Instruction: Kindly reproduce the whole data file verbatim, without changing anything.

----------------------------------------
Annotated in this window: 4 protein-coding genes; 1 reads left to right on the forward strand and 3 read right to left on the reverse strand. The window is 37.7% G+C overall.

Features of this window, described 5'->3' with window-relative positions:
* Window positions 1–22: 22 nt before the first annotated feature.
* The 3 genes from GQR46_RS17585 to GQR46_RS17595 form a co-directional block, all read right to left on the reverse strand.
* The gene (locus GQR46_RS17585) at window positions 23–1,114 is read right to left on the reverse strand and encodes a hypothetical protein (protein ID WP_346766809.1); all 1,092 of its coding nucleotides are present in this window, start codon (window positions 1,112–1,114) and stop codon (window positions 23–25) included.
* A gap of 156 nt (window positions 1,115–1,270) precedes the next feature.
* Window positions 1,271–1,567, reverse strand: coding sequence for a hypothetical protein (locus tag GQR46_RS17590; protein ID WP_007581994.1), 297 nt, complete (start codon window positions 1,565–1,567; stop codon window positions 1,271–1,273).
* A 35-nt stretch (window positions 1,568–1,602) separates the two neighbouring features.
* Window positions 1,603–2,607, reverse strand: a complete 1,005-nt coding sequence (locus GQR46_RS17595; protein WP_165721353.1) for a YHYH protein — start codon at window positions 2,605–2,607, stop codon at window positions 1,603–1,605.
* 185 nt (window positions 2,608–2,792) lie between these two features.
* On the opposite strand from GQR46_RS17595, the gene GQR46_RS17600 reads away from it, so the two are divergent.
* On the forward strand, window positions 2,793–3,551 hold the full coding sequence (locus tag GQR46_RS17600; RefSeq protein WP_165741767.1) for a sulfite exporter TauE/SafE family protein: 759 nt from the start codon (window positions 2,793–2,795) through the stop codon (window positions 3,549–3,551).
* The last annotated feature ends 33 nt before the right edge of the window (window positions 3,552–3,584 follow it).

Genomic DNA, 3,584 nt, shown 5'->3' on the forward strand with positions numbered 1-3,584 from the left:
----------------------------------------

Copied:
Annotated in this window: 4 protein-coding genes; 1 reads left to right on the forward strand and 3 read right to left on the reverse strand. The window is 37.7% G+C overall.

Features of this window, described 5'->3' with window-relative positions:
* Window positions 1–22: 22 nt before the first annotated feature.
* The 3 genes from GQR46_RS17585 to GQR46_RS17595 form a co-directional block, all read right to left on the reverse strand.
* The gene (locus GQR46_RS17585) at window positions 23–1,114 is read right to left on the reverse strand and encodes a hypothetical protein (protein ID WP_346766809.1); all 1,092 of its coding nucleotides are present in this window, start codon (window positions 1,112–1,114) and stop codon (window positions 23–25) included.
* A gap of 156 nt (window positions 1,115–1,270) precedes the next feature.
* Window positions 1,271–1,567, reverse strand: coding sequence for a hypothetical protein (locus tag GQR46_RS17590; protein ID WP_007581994.1), 297 nt, complete (start codon window positions 1,565–1,567; stop codon window positions 1,271–1,273).
* A 35-nt stretch (window positions 1,568–1,602) separates the two neighbouring features.
* Window positions 1,603–2,607, reverse strand: a complete 1,005-nt coding sequence (locus GQR46_RS17595; protein WP_165721353.1) for a YHYH protein — start codon at window positions 2,605–2,607, stop codon at window positions 1,603–1,605.
* 185 nt (window positions 2,608–2,792) lie between these two features.
* On the opposite strand from GQR46_RS17595, the gene GQR46_RS17600 reads away from it, so the two are divergent.
* On the forward strand, window positions 2,793–3,551 hold the full coding sequence (locus tag GQR46_RS17600; RefSeq protein WP_165741767.1) for a sulfite exporter TauE/SafE family protein: 759 nt from the start codon (window positions 2,793–2,795) through the stop codon (window positions 3,549–3,551).
* The last annotated feature ends 33 nt before the right edge of the window (window positions 3,552–3,584 follow it).

Genomic DNA, 3,584 nt, shown 5'->3' on the forward strand with positions numbered 1-3,584 from the left: